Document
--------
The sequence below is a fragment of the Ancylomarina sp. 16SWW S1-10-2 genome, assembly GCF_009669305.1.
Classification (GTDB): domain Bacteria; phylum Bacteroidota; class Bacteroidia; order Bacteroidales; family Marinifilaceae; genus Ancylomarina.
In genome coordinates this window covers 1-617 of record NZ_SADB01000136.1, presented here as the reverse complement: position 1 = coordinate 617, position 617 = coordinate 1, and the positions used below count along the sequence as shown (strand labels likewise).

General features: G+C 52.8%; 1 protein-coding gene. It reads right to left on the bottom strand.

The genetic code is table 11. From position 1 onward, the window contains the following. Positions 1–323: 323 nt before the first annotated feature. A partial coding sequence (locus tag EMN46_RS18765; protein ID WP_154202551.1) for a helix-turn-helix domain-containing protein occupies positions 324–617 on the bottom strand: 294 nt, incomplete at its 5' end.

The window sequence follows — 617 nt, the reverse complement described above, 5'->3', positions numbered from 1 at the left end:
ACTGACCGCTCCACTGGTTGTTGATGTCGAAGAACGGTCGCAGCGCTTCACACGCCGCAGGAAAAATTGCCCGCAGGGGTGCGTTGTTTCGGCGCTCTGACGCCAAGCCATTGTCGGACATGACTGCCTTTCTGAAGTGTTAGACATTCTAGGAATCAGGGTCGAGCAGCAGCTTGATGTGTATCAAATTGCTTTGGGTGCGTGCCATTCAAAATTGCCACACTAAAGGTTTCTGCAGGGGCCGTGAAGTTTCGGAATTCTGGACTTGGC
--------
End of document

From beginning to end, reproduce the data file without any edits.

The sequence below is a fragment of the Ancylomarina sp. 16SWW S1-10-2 genome, assembly GCF_009669305.1.
Classification (GTDB): domain Bacteria; phylum Bacteroidota; class Bacteroidia; order Bacteroidales; family Marinifilaceae; genus Ancylomarina.
In genome coordinates this window covers 1-617 of record NZ_SADB01000136.1, presented here as the reverse complement: position 1 = coordinate 617, position 617 = coordinate 1, and the positions used below count along the sequence as shown (strand labels likewise).

General features: G+C 52.8%; 1 protein-coding gene. It reads right to left on the bottom strand.

The genetic code is table 11. From position 1 onward, the window contains the following. Positions 1–323: 323 nt before the first annotated feature. A partial coding sequence (locus tag EMN46_RS18765; protein ID WP_154202551.1) for a helix-turn-helix domain-containing protein occupies positions 324–617 on the bottom strand: 294 nt, incomplete at its 5' end.

The window sequence follows — 617 nt, the reverse complement described above, 5'->3', positions numbered from 1 at the left end:
ACTGACCGCTCCACTGGTTGTTGATGTCGAAGAACGGTCGCAGCGCTTCACACGCCGCAGGAAAAATTGCCCGCAGGGGTGCGTTGTTTCGGCGCTCTGACGCCAAGCCATTGTCGGACATGACTGCCTTTCTGAAGTGTTAGACATTCTAGGAATCAGGGTCGAGCAGCAGCTTGATGTGTATCAAATTGCTTTGGGTGCGTGCCATTCAAAATTGCCACACTAAAGGTTTCTGCAGGGGCCGTGAAGTTTCGGAATTCTGGACTTGGC